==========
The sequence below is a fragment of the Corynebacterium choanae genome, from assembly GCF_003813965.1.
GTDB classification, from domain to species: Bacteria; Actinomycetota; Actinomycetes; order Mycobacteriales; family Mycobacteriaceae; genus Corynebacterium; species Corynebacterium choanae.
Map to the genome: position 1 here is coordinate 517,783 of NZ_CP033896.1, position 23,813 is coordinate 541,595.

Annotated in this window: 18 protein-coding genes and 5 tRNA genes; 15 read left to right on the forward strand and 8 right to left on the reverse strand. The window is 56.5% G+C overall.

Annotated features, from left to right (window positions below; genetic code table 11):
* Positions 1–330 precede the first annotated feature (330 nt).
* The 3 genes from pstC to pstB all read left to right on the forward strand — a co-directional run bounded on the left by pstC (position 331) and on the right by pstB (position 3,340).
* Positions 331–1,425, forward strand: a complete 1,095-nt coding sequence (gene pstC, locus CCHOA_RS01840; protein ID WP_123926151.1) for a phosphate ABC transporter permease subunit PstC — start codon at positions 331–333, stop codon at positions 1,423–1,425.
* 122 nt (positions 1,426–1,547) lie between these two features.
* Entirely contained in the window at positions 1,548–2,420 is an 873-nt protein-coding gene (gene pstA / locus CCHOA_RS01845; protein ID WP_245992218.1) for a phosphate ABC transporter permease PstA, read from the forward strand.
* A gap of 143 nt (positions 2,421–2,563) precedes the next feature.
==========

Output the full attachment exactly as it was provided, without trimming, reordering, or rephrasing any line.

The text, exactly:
The sequence below is a fragment of the Corynebacterium choanae genome, from assembly GCF_003813965.1.
GTDB classification, from domain to species: Bacteria; Actinomycetota; Actinomycetes; order Mycobacteriales; family Mycobacteriaceae; genus Corynebacterium; species Corynebacterium choanae.
Map to the genome: position 1 here is coordinate 517,783 of NZ_CP033896.1, position 23,813 is coordinate 541,595.

Annotated in this window: 18 protein-coding genes and 5 tRNA genes; 15 read left to right on the forward strand and 8 right to left on the reverse strand. The window is 56.5% G+C overall.

Annotated features, from left to right (window positions below; genetic code table 11):
* Positions 1–330 precede the first annotated feature (330 nt).
* The 3 genes from pstC to pstB all read left to right on the forward strand — a co-directional run bounded on the left by pstC (position 331) and on the right by pstB (position 3,340).
* Positions 331–1,425, forward strand: a complete 1,095-nt coding sequence (gene pstC, locus CCHOA_RS01840; protein ID WP_123926151.1) for a phosphate ABC transporter permease subunit PstC — start codon at positions 331–333, stop codon at positions 1,423–1,425.
* 122 nt (positions 1,426–1,547) lie between these two features.
* Entirely contained in the window at positions 1,548–2,420 is an 873-nt protein-coding gene (gene pstA / locus CCHOA_RS01845; protein ID WP_245992218.1) for a phosphate ABC transporter permease PstA, read from the forward strand.
* A gap of 143 nt (positions 2,421–2,563) precedes the next feature.